Let’s be honest: analytics is a beast to tackle. Using analytics is not as easy as plugging in data and waiting for the cool tool to create pretty charts with insights. If that were the case, we would all be fluent in analytics. But using analytics, and using it effectively, takes analysis, planning, and time and investment from both leadership and the team. How many organizations, especially smaller ones, can say they have all of that?
In the last few months, I’ve been leading the reporting effort at Argosight for one of our clients. Working with HR data on a weekly basis allowed me to see potential trends and insights that could improve the client’s HR operations as well as our own recruiting processes. Last month, we added a layer of analytics to our reporting. The analytics is driven by a proprietary tool we are developing with a partner. The analytics gives us insight into recruiting metrics, candidate pipeline movements, as well as historical trends in hiring. The tool pulls data from our ATS and updates it approximately every hour so our analysis is almost in real time. I must say, the ability to use analytics to understand what’s going on and make decisions and changes to current practices has been extremely valuable.
However, my ability to do valuable analysis is rendered useless by the fact that the data is incorrect. I’ve spent more time in the last few weeks trying to understand our data model and make appropriate changes to the data and the algorithm than actually using the tool. It’s a frustrating process because I strongly believe in analytics, and I desperately want the recruiters as well as the management team to start using it. But, as much as I would like the team to use the cool charts and glean insights from them (like I do), I can’t expect the team to use the tool if the data behind the charts are incorrect. I, myself, don’t trust the insights. Is this experience normal in the industry?
In Argosight’s most recent snap survey, we asked members of our HTRM LinkedIn community about their own experiences with analytics. We wanted to know:
· Are they using analytics? If not, why?
· What was the motivator behind using analytics?
· What level of impact has analytics had on their organization?
Surprisingly, the reasons why people are not using analytics and why analytics has not been too impactful on organizations are the same:
1. Poor data quality
2. Lack of skills/ competency in data and data platform
3. No investment from management
For the approximately 50 HR executives we surveyed who actively use analytics, the impact of analytics on their organization has been average (5.1 points on a 10-point scale). Based on these results, one could say that using analytics makes no difference. In fact, it’s probably better NOT to use analytics because you can save on the time and money investment.
But, I would argue that a better way to look at this is to address the three issues pointed out above. If these HR executives are getting average impact with poor data quality and little to no investment from the leadership team, imagine the impact analytics can bring to your organization if you’ve done the proper analysis and planning in advance.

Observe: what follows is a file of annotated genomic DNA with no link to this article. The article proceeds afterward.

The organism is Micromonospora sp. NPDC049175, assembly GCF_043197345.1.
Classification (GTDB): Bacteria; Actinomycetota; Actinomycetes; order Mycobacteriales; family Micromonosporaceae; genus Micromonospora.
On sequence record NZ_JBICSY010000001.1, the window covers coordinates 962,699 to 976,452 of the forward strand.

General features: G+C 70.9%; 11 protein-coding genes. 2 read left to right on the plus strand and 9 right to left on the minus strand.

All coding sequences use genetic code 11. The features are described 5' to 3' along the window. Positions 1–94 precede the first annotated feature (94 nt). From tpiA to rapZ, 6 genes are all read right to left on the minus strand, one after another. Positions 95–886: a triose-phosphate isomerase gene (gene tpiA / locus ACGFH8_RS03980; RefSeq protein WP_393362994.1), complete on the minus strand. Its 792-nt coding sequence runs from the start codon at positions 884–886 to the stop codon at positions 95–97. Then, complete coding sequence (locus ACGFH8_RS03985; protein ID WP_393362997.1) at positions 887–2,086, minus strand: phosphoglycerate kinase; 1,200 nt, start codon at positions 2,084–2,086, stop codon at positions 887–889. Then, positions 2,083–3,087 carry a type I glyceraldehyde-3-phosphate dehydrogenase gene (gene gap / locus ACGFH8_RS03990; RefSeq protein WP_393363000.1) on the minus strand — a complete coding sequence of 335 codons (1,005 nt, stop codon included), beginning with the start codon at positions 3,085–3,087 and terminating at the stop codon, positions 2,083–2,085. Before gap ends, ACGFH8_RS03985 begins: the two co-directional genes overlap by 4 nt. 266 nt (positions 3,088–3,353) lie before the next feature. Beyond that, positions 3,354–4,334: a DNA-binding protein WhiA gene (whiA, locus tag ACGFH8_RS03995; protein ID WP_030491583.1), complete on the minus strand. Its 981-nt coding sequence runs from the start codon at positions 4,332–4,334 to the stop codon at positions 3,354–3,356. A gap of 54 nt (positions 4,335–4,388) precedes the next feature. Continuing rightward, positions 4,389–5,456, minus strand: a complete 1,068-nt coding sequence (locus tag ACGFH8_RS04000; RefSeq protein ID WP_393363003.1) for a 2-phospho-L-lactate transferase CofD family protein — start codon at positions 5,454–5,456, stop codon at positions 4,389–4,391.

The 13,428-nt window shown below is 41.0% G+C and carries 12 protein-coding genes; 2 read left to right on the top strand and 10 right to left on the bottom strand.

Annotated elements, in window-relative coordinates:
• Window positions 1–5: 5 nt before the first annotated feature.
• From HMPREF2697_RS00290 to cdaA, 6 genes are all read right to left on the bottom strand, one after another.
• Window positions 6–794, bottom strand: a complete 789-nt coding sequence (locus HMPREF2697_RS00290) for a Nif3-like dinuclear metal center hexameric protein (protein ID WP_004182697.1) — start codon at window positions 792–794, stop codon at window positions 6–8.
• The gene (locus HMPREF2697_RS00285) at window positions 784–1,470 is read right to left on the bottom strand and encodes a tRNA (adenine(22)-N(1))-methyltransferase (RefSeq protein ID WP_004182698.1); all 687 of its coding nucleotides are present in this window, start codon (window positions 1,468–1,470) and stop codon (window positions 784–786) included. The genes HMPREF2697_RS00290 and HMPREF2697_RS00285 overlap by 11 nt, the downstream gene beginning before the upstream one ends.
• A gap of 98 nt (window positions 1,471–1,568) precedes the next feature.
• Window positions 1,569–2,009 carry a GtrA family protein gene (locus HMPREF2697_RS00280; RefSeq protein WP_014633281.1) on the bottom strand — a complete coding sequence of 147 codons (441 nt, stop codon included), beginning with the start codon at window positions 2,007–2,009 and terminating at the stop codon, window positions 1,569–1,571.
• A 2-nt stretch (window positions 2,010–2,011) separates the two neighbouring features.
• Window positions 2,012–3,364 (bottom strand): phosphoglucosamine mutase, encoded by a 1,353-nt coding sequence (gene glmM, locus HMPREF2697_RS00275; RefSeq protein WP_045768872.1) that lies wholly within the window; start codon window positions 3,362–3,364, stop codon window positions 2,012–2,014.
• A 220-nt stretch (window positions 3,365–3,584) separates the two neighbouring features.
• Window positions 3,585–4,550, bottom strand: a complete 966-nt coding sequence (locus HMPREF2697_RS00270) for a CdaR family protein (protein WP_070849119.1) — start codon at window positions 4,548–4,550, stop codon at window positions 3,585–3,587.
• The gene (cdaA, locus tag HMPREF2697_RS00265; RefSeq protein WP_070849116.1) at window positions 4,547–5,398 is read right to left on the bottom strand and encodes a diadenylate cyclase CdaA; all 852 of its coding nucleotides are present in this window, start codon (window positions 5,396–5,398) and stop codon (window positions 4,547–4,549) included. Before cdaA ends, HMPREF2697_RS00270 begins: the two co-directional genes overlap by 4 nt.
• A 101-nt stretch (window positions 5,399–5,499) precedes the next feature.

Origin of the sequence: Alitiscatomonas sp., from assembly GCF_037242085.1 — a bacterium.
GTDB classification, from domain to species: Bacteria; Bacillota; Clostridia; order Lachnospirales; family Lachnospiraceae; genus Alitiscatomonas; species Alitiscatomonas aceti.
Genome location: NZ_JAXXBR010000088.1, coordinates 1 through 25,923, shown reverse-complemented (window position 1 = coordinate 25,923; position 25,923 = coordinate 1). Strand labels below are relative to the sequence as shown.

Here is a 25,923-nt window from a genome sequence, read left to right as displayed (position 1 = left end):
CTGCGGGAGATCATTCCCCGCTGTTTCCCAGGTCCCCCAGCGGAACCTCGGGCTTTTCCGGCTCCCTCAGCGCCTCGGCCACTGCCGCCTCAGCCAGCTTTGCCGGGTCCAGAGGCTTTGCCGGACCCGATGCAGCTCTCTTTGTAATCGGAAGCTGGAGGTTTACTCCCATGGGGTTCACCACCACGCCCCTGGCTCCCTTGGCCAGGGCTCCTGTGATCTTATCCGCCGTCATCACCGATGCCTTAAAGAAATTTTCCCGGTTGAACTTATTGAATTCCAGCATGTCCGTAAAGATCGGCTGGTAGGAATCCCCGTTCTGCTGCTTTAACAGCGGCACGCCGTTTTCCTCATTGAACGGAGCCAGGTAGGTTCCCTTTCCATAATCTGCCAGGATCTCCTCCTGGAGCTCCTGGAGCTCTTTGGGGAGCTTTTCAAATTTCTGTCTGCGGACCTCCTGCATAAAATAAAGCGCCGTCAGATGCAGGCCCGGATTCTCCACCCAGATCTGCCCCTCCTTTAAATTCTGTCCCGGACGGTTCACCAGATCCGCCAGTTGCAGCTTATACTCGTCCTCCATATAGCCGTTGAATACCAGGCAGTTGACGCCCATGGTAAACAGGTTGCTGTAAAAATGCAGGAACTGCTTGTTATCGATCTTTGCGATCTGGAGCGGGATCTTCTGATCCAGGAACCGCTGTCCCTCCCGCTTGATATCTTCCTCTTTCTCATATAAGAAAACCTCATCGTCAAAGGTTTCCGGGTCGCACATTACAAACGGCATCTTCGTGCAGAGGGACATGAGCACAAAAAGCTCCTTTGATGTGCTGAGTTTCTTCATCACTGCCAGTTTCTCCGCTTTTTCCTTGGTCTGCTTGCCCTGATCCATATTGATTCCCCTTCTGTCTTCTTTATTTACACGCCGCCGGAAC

In the last couple of weeks, I’ve spoken to and/or listened to various business leaders on their experiences with analytics. From these conversations, I’ve distilled three recommendations for how to use analytics effectively and how to take analytics to the next level. These recommendations include:
Know what you want to measure
This may seem obvious, but many people start using analytics without knowing what they want to measure. Since there is so much data available, there is the urge to use all the data and see what it says. This method usually leads to spending a lot of time figuring out if the data points are useful. The amount of data, in this instance, distracts rather than focuses the process. If you know what you want to measure, you narrow the data you use and give meaning to the project. Having a purpose to analyze the data will motivate the team and keep the project within scope.
Tie analytics and what you want to measure to the business strategy
To get buy in from the leadership team, the results of using analytics should benefit the business in a defined way. If management cannot see the link between analytics and a positive impact of analytics on the business strategy, they are less likely to put their support behind it. Having support from leadership will give importance to the project as well as the time and resources needed to drive the project to success.
Pick the right tool and platform for your skills/ needs
Depending on what you are looking to do with analytics, the tool you need can be simple, like data visualization tools, or robust, like tools with predictive models. Understanding your needs will allow you to closely assess the capability of the tool so that you don’t overspend on capabilities you don’t use. Additionally, it’s important to assess the skills on your team and match them to the platform of choice; lack of analytics skills can lead to a deep learning curve which will delay or derail the project.
The market for analytics software is changing quickly and advanced analytics capabilities are more readily available now than ever. Although it may be enticing to try the latest and greatest tool, the point of using analytics is to gain insights to improve business. Organizations should knowingly and purposefully approach analytics like they would in replacing big enterprise systems. If the business case for analytics is there and if diligence has been done, applying analytics to HR data can create a competitive advantage not only for HR but for the entire organization.